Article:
The UK Financial Conduct Authority has issued a fine of £531,000 against Sigma Broking Limited, a privately owned brokerage firm, for failing to report accurately 56,000 contracts for difference (“CFD”) transactions between December 2014 and August 2016, and for other reporting and compliance failures.
The Final Notice provides that Sigma expanded its core business in 2014 to include contracts for difference and other high-risk complex financial products; in order to facilitate this expansion, the firm recruited new brokers, some of whom brought their portfolio of customers to Sigma. Despite this expansion and the increased risk of insider trading and other forms of market abuse, Sigma’s trade surveillance remained entirely manual, and the firm did not perform adequate risk assessment, and did not take additional measures to ensure compliance with regulatory standards. The fee-based compensation structure of brokers on the CFD desk created an incentive to focus on trading activity, and a disincentive to focus on compliance. Sigma’s board of directors failed to establish and oversee an effective compliance function, and the company’s compliance department operated without clear reporting lines. While Sigma did report the first leg of its CFDs to the FCA, it used a matched principal methodology that resulted in two trades being carried out for each single reported transaction. The FCA deemed the company’s failure to report the second half of these transactions as a contravention of SUP 17 of the FCA Handbook, which requires firms to send accurate and complete transaction reports to the FCA.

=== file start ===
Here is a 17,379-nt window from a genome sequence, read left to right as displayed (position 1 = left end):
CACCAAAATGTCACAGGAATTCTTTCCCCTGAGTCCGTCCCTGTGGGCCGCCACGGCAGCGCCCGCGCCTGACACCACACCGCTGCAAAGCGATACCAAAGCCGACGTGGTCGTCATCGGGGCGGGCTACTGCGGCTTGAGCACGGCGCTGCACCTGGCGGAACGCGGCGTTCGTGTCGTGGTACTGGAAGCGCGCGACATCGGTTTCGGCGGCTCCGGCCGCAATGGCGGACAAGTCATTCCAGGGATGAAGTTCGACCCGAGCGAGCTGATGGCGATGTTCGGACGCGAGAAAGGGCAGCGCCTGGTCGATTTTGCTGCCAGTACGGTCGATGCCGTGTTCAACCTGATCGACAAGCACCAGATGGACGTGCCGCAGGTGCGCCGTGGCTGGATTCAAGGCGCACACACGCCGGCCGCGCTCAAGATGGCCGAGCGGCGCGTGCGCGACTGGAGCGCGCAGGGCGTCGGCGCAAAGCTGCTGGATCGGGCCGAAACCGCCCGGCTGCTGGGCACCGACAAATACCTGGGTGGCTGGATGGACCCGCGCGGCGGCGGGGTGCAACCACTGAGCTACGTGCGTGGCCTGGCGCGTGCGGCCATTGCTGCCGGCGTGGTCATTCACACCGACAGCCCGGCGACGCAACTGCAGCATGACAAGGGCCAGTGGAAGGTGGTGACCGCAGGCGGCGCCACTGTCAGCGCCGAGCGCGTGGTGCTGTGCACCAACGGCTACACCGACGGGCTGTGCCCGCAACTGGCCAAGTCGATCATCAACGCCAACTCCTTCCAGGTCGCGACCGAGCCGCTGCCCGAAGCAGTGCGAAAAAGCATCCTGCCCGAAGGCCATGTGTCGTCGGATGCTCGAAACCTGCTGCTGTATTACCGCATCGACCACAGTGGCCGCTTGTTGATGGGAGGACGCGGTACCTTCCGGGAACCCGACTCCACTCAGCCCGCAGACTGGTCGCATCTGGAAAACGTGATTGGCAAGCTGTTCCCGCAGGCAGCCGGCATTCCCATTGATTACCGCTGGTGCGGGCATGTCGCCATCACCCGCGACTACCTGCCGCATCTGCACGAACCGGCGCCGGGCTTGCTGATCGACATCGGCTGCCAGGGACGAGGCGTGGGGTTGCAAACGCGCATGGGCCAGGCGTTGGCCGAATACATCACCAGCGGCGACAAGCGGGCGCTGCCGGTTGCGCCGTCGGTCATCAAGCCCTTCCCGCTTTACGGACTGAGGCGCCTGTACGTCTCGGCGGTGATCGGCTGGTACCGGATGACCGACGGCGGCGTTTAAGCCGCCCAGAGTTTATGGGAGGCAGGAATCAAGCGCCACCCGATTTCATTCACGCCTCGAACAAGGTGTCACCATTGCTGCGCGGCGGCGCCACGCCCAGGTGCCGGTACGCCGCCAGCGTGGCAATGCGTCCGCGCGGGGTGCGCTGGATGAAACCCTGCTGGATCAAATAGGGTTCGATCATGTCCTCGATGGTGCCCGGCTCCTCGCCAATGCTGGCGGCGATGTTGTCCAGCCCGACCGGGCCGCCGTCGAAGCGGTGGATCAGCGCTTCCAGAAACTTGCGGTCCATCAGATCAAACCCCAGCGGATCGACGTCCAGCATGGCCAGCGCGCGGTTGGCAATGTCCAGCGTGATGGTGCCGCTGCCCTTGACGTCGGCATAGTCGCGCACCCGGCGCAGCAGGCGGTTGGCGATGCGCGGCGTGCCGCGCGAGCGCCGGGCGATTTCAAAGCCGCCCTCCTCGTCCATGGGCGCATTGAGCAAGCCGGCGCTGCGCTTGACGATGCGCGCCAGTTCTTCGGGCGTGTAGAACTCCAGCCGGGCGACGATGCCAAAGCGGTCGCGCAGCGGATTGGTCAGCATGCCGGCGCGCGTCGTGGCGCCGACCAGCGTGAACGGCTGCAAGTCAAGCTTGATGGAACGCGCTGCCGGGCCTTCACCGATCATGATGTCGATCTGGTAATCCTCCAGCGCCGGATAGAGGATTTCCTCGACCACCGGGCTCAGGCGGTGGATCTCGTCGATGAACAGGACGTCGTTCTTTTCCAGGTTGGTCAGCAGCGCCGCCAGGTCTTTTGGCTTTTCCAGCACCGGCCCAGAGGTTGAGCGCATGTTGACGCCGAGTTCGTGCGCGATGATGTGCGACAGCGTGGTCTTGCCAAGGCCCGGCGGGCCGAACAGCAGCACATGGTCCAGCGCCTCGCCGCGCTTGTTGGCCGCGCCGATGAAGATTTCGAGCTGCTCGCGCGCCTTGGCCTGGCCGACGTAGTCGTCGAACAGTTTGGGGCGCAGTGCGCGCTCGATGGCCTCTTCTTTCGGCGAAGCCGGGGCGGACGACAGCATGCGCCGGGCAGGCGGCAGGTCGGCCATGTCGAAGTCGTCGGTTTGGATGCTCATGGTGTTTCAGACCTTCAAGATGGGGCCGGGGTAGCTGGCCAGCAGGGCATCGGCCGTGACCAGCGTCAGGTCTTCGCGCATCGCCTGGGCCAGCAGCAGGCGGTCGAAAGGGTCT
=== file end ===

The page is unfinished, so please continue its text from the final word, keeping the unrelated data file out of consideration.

The FCA determined, additionally, that Sigma had contravened Section 15 of the Supervision Manual (“SUP”) of the FCA Handbook by failing to submit Suspicious Transaction and Order Reports to the Financial Conduct Authority when there were reasonable grounds to suspect market abuse. The FCA also found that Sigma had breached Principle 3 of the FCA’s Principles for Businesses by failing to implement adequate risk management systems and by failing to organize and control its affairs responsibly.
According to the FCA, Sigma’s various failings took place between April 2015 and August 2016. Toward the end of this period in July 2016, the Market Abuse Regulation came into force, and Sigma took no measures to introduce additional safeguards or to prepare to fulfil its obligations under Regulation (EU) No 596/2014 (“EU MAR”). Article 16(2) of the statute mandates measures for the detection and reporting of suspicious orders and transactions, whereas the FCA determined that Sigma had failed to make the required reports.
After considering both mitigating and aggravating factors (such as the FCA’s substantial and ongoing support to the brokerage industry regarding transaction reporting requirements), and applying a settlement discount of 10%, the FCA determined that a penalty of £531,600 should be imposed.
In large part, the FCA attributed Sigma’s failings to the conduct of its three-member board of directors. Several provisions of the Senior management arrangements, systems and controls (SYSC) were breached, according to the FCA, by Sigma’s failure to maintain clear and appropriate apportionment of responsibilities among its directors and senior managers, and to allocate the necessary authority and resources to the compliance function. Hence, in addition to the penalty imposed on Sigma, two of the company’s three directors, Simon Tyson, and Stephen John Tomlin were prohibited from performing senior management or influence functions, and were issued financial penalties of £67,900, £69,600, respectively. Sigma’s third director, Matthew Charles Kent, was fined £83,600.